MLB

David Price opens up about struggles with Red Sox, admits he heard racial taunts

Sep 27, 2016; Bronx, NY, USA; Boston Red Sox starting pitcher David Price (24) reacts after giving up a two-run home run to New York Yankees first baseman Tyler Austin (26) during the seventh inning at Yankee Stadium. Mandatory Credit: Adam Hunger-USA TODAY Sports

Sep 27, 2016; Bronx, NY, USA; Boston Red Sox starting pitcher David Price (24) reacts after giving up a two-run home run to New York Yankees first baseman Tyler Austin (26) during the seventh inning at Yankee Stadium. Mandatory Credit: Adam Hunger-USA TODAY Sports

David Price admits that his first season with the Red Sox in 2016 wasn't ideal. He posted the highest ERA in any full season of his career, came up short again in the postseason and heard about it all from fans -- often.

After signing a seven-year, $217 million contract last offseason, Price went 17-9 with a 3.99 ERA in 35 regular-season starts, and allowed five runs before exiting in the fourth inning of his latest failed attempt to win his first postseason game as a starter. He's 0-8 with a 5.74 ERA as a starter in the playoffs.

Price opened up about it all in a conversation with The Boston Globe and made some pretty surprising revelations.

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"Last year was the first time in my career I didn't have fun when I was on the field." Price said. "When I'm pitching well, I'm smiling. There wasn't a lot of smiling."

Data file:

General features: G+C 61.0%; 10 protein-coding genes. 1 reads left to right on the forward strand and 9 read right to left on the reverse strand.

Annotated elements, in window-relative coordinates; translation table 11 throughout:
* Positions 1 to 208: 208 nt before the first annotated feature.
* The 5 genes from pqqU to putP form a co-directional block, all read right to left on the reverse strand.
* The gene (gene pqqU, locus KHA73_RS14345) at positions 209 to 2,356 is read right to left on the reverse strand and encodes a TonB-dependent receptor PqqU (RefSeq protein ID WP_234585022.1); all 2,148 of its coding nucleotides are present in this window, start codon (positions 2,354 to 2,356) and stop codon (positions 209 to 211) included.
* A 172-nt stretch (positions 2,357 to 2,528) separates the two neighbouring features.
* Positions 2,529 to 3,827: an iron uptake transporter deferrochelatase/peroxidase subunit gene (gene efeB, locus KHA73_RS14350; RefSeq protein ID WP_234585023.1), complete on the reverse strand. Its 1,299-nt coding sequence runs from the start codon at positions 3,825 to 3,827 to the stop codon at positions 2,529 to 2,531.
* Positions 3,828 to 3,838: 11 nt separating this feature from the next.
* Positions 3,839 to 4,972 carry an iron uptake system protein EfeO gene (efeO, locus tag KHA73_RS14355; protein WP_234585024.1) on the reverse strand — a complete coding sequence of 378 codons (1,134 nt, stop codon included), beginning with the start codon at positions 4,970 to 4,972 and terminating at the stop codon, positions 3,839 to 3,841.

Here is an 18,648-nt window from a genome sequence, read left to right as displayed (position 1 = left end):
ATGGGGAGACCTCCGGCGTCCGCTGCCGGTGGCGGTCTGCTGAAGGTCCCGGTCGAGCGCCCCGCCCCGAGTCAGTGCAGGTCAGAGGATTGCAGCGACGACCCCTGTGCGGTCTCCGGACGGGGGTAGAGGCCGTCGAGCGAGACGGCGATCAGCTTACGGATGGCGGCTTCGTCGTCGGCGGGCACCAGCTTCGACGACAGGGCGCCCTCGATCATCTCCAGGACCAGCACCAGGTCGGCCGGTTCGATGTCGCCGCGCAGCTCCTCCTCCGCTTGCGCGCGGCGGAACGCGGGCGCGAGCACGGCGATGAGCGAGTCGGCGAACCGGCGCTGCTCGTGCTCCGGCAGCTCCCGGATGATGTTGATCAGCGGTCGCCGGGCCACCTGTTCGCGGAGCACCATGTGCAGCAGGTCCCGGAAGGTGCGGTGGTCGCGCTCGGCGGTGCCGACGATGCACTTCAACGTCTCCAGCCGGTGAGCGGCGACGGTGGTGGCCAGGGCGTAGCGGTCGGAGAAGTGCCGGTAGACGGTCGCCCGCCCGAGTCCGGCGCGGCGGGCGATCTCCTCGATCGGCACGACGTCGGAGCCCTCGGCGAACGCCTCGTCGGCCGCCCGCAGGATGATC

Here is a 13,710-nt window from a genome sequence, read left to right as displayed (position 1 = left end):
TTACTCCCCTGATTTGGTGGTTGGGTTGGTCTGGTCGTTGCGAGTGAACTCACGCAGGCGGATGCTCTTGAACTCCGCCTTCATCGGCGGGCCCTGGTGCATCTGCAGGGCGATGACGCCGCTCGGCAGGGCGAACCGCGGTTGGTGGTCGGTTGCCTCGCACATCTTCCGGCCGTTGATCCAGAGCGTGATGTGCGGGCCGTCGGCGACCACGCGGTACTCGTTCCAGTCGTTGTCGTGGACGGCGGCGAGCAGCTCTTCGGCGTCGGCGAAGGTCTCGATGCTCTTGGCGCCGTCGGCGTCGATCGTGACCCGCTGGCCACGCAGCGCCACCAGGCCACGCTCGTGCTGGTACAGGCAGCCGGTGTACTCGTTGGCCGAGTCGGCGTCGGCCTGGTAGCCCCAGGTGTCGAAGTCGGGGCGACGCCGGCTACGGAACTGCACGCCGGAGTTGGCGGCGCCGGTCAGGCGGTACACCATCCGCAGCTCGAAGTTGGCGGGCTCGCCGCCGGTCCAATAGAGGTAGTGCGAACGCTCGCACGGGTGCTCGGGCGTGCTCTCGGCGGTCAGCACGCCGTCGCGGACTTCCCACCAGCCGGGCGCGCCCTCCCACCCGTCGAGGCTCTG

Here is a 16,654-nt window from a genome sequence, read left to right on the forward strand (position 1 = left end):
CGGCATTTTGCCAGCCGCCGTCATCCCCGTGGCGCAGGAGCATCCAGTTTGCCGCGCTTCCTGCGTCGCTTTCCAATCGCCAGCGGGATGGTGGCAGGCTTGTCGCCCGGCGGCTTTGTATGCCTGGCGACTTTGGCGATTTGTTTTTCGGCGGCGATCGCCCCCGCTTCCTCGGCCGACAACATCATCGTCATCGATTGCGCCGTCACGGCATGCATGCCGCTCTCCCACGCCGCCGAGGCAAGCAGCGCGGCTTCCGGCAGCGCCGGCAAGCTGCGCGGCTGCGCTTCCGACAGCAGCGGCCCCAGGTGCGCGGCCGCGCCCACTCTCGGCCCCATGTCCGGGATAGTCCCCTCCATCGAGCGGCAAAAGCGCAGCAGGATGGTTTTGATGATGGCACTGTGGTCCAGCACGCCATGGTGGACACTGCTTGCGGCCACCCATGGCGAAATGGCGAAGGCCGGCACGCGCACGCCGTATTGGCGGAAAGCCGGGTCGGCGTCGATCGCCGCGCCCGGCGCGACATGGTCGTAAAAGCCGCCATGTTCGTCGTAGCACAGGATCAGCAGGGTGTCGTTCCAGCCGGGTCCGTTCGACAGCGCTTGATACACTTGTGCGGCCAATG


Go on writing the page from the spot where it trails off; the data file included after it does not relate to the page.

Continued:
The left-hander also revealed that some of the jeers he heard from fans at Fenway Park were racial in nature.

"I got it all," Price told The Globe. "It's all right. I don't care about that. My mom is white and my dad is black. I've heard that since I've been in school. There's nothing you can say to me that I haven't heard before. Your ignorance is not going to affect what I'm trying to do. But I feel sad it's still out there."

Despite it all, Price vowed he won't opt out of his deal when he is eligible to do so after the 2018 season.

"I'm staying right here," Price said. "There was a reason I signed here and there's a reason I'll stay for six more years. I came here to win and we're going to win. If I go out there and pitch well, they'll support me.

"I'm not trying to prove anybody wrong. I want to prove myself right. I know I can handle Boston. I know I can be successful in Boston. I've been successful my entire career. Going to Boston ain't going to change that."

Spring training is a month away, but Price told The Globe that he plans to report to camp next week to get in some work before the full group of pitchers and catchers arrive. He admits that he "let people down last year" and vows to make up for that in 2017.